Our last day in Europe, Steve and I toured the Port of Rotterdam. At this port, my family boarded the Charming Nancy to begin the journey to America. Having fled persecution in Switzerland and Germany, they rafted with other Amish up the Rhine River through the Netherlands to reach the port. At each of the twenty-six custom houses along the way, they had to dock for inspection. So a passage that could have taken a week, took more than a month.
In Holland, they were delayed another month, spending more of their money to survive. And there was yet one more stop—Cowes port in England. There my family and other passengers received clearance to go to America, still a British colony.
But this is when the real misery began. Packed like herring in a barrel, passengers endured storms, filthy food, thirst, scurvy, lice, the constant stench of human waste, and death after death.
An account of this journey survives. It was written by Hans Jacob, a bishop traveling with the Amish group. He wrote it on an old Swiss calendar, and saved it in the back of a Bible:
The 28th of June while in Rotterdam getting ready to start, my Zernbli died and was buried in Rotterdam. The 29th we got under sail and enjoyed only 1-1/2 days of favorable wind. The 7th day of July, early in the morning, died Hans Zimmerman’s son-in-law. We landed in England the 8th of July, remaining nine days in port during which five children died.
Went under sail the 17th of July. The 21st of July my own Lisbetli died. Seven days before Michael’s Georgli had died. On the 29th of July three children died. On the 1st of August my Hansli died and Tuesday previous five children died. On the 3rd of August contrary winds beset the vessel from the first to the 7th of the month, three more children died. On the 8th of August Shambien’s Lizzie died and on the 9th died Hans Zimmerman’s Jacobi. On the 19th Christian Burgli’s child died. Passed a ship on the 21st. A favorable wind sprang up. On the 28th Hans Gasi’s wife died.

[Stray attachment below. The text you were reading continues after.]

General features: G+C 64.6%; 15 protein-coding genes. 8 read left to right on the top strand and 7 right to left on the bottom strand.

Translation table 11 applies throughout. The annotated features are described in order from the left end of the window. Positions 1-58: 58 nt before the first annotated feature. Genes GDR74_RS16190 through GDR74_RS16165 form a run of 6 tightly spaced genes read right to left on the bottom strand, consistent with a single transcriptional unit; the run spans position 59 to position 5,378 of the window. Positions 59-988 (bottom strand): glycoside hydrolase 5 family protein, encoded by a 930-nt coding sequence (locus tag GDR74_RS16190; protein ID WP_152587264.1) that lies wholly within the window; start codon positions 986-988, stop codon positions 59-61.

Passed a ship 13th of September. Landed in Philadelphia on the 18th, and my wife and I left the ship on the 19th. A child was born to us on the 20th – died – wife recovered. A voyage of 83 days.
My long-ago family would not have recognized the Port of Rotterdam I saw yesterday. Now the largest port in Europe, our tour captain navigated past massive ships with arms stretching into the sky and reaching down to pluck shipping containers from docks and set them on ships, stacking them, one atop the other, like so many building blocks. With its 22 ship-to-shore cranes and 25 floating cranes and 165 container cranes, the port processed 15.3 million containers last year.
Neither could my family have imagined my journey over the same Atlantic waters they crossed at such cost. As I write, I’m flying high above the waves that battered them. In this jet plane, a steward offers me iced drinks and chicken salad and chocolate mousse. I’m breathing purified air and offered a pillow and blanket. No one around me is retching or dying. What took my family 83 days is taking me eight hours.
The end of any journey brings fatigue and the chance to be cranky. But you can be sure that as I’ve been tempted to complain about a five-second Covid test and a five-row security line and a half-hour delay, I’ve been clamping my mouth shut.